“Also, MRI is more difficult to read, and you have to use different criteria to diagnose DCIS than for invasive breast cancer.” Since MRI is used less often than mammography “the number of radiologists who are experienced in interpreting breast MRIs is far smaller than the number of radiologists who are able to accurately interpret a mammogram”.
“This is the beginning of the death of mammography, but that is going to be a long death,” Kuhl predicted. (via).
The study raises new questions about the national breast cancer screening programmes, which sees all women between the ages of 50 and 70 called in for regular mammograms but not MRI scans (at two-yearly visits in my country.) Only younger women at high risk of breast cancer are offered the more expensive MRI scans, because mammography is not informative in premenopausal women due to dense breast tissue.
Anyway, the results should be interpreted with caution (ref.):
“This study says that potentially mammograms are missing half of women with DCIS. The implication is that mammograms may not be the most sensitive way of finding early breast cancer, but it is clearly saying that more research is needed. A lot of women walk around with it without it being invasive or harmful. Some clinicians argue that we are over-diagnosing and over-treating already. It doesn’t seem practical to do MRI on every woman. It’s costly and very time-consuming as well”, says consultant nurse at Breast Cancer Care.
“The programme uses mammography to screen all women in the UK aged 50 or more for breast cancer. The results in the Lancet are not representative of the screening population, and so have to be interpreted with care”, states Julietta Patnick, director of UK NHS cancer screening programmes.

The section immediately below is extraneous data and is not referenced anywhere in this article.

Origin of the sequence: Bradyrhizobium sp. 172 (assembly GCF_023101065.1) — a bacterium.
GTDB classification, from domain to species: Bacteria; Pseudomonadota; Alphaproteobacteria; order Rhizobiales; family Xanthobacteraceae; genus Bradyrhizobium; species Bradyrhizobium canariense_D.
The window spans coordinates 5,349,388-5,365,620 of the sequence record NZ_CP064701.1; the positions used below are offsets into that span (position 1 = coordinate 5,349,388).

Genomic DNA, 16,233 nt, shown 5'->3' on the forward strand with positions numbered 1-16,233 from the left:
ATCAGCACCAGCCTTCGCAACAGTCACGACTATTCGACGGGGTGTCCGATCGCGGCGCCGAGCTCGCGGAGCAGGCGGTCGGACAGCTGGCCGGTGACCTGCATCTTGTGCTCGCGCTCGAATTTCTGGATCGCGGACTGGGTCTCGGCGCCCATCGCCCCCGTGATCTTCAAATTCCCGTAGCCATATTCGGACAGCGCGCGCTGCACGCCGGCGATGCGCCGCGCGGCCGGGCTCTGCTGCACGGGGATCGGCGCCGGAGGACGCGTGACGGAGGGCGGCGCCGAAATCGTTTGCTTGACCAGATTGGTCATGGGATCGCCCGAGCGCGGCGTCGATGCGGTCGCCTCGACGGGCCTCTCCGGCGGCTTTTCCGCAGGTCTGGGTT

Senior policy officer at Breakthrough Breast Cancer, said: “This is an interesting but complex study which gives us more information about the detection of early breast changes. However, it is important to note that the women who took part in this study had a higher chance of an abnormality being found and therefore are not representative of the general population.”
What is a connection between MRI, DCIS and cancer genetics, you may wonder? It is now well established, that BRCA1-positive breast tissue has different histopathological appearance and course – its usually G3, estrogen negative and expressing basal-like phenotype. Recently published studies from Canada, Italy, Germany (btw, by the same author), the Netherlands and UK (MARIBS study) all similarly showed, that MRI outperforms mammography in BRCA1 breast cancers and annual MRI is now included as addition to mammography for TP53, BRCA1 and BRCA2 mutation carriers screening programs, performed from 30 till 49 years in UK and other countries. Cost effectiveness of MRI is also proven.
MRI procedure is more invasive than mammography, because contrast enhancing substance must be injected intravenously and special equipment is used:
The genetics of DCIS is also interesting topic – it is only several years since it was shown, that DCIS cases actually have the same proportion of BRCA1 and BCRA2 mutation as invasive breast cancer has – mutations were found in a significant proportion of women with DCIS who presented for hereditary risk assessment [via]. DCIS is equally as prevalent in patients who carry deleterious BRCA mutations as in high familial-risk women who are non-carriers, but occurs at an earlier age [via].